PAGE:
Lawyers for the woman accusing Brett Kavanaugh, US President Donald Trump’s Supreme Court nominee, of sexual assault decades ago say she wants her allegations to be investigated by the US government before she appears for a hearing in Congress.
The Senate Judiciary Committee, which is overseeing Kavanaugh’s nomination, had called a hearing for Monday to examine the sexual abuse accusations, and the White House had said Kavanaugh was ready to testify.
In a letter to the committee’s chairman, Republican Senator Chuck Grassley, attorneys for Christine Blasey Ford said Tuesday that an investigation by the Federal Bureau of Investigation (FBI) needed to come before a Senate hearing.
"A full investigation by law enforcement officials will ensure that the crucial facts and witnesses in this matter are assessed in a non-partisan manner, and that the committee is fully informed before conducting any hearing or making any decisions," the lawyers wrote.
Trump on Tuesday said he would not order an FBI investigation. Grassley said there is no reason to delay Ford’s testimony and an invitation for her to appear before the committee on Monday stands.
“Dr Ford’s testimony would reflect her personal knowledge and memory of events. Nothing the FBI or any other investigator does would have any bearing on what Dr Ford tells the committee, so there is no reason for any further delay,” Grassley said in a statement.
Democratic Party lawmakers, already fiercely opposed to Kavanaugh, have also been seeking an FBI investigation, a request that Republicans have rebuffed. Trump and other Republicans said they did not think the FBI needed to be involved.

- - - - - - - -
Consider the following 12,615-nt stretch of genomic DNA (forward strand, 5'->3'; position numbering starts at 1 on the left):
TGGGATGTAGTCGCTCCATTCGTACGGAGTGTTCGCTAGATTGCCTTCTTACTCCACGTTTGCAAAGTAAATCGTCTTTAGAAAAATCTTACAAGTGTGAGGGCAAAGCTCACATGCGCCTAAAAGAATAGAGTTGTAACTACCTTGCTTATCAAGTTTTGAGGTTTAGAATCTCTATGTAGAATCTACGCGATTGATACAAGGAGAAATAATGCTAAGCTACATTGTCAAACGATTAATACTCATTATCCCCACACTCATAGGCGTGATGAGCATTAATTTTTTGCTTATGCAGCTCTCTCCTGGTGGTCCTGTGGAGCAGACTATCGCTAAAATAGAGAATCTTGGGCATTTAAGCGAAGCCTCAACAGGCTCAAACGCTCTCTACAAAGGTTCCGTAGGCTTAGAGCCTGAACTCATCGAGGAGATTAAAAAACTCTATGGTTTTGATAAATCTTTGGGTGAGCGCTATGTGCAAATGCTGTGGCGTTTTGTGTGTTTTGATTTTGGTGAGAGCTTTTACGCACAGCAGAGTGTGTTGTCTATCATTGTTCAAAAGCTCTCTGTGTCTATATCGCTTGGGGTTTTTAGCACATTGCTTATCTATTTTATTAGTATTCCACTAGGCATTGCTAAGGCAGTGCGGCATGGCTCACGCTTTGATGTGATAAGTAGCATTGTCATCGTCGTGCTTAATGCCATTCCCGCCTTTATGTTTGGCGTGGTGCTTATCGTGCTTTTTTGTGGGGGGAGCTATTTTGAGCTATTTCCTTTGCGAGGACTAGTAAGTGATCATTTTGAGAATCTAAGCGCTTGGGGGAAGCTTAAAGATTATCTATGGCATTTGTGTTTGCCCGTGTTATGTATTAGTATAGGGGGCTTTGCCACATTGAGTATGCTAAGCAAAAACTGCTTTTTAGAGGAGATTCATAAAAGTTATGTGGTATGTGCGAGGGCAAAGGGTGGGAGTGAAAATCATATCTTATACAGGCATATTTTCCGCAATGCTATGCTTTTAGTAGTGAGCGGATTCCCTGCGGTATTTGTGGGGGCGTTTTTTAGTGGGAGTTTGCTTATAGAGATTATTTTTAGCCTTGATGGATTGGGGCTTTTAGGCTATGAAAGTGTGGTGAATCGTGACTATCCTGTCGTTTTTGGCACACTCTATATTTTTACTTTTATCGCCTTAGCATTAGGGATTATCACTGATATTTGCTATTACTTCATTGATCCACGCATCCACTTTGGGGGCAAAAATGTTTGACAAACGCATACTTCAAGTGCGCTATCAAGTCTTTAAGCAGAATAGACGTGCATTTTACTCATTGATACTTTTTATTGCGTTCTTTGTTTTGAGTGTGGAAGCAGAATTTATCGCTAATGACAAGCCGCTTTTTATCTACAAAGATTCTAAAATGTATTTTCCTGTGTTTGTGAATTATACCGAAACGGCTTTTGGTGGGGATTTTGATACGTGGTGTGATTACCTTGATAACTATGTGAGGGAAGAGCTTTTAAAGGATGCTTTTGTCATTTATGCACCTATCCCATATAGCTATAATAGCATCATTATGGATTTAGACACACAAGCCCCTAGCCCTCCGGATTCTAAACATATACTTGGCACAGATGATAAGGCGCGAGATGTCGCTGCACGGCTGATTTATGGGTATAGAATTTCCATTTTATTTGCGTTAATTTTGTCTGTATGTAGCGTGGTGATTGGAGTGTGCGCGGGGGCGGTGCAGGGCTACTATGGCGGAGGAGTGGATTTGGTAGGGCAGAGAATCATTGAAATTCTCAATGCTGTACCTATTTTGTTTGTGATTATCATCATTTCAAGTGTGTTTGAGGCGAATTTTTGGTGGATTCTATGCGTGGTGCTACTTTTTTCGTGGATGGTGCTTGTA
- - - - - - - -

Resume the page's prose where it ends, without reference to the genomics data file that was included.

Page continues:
Ford, a university professor in the US state of California, has accused Kavanaugh of attacking her and trying to remove her clothing while he was drunk at a party near Washington in 1982 when they were both high school students, allegations Kavanaugh has called “completely false.”
The development further roiled a confirmation process that once seemed smooth for Kavanaugh, whose confirmation to the lifetime post could consolidate the conservative grip on the top US court.
Trump nominated Kavanaugh for the Supreme Court in July. If approved by the committee and the whole Senate, as has been expected, Kavanaugh is likely to decidedly tilt the nation’s highest court to conservatives for years to come.
The 53-year-old has served as a judge for the US Court of Appeals for the District of Columbia since 2006. If confirmed, he will replace long-serving Supreme Court Justice Anthony Kennedy, who announced his retirement on June 27.
A number of prominent men in business, entertainment, and the media in the United States have been accused of sexual misconduct in the past year, triggering what has become known as the #MeToo movement.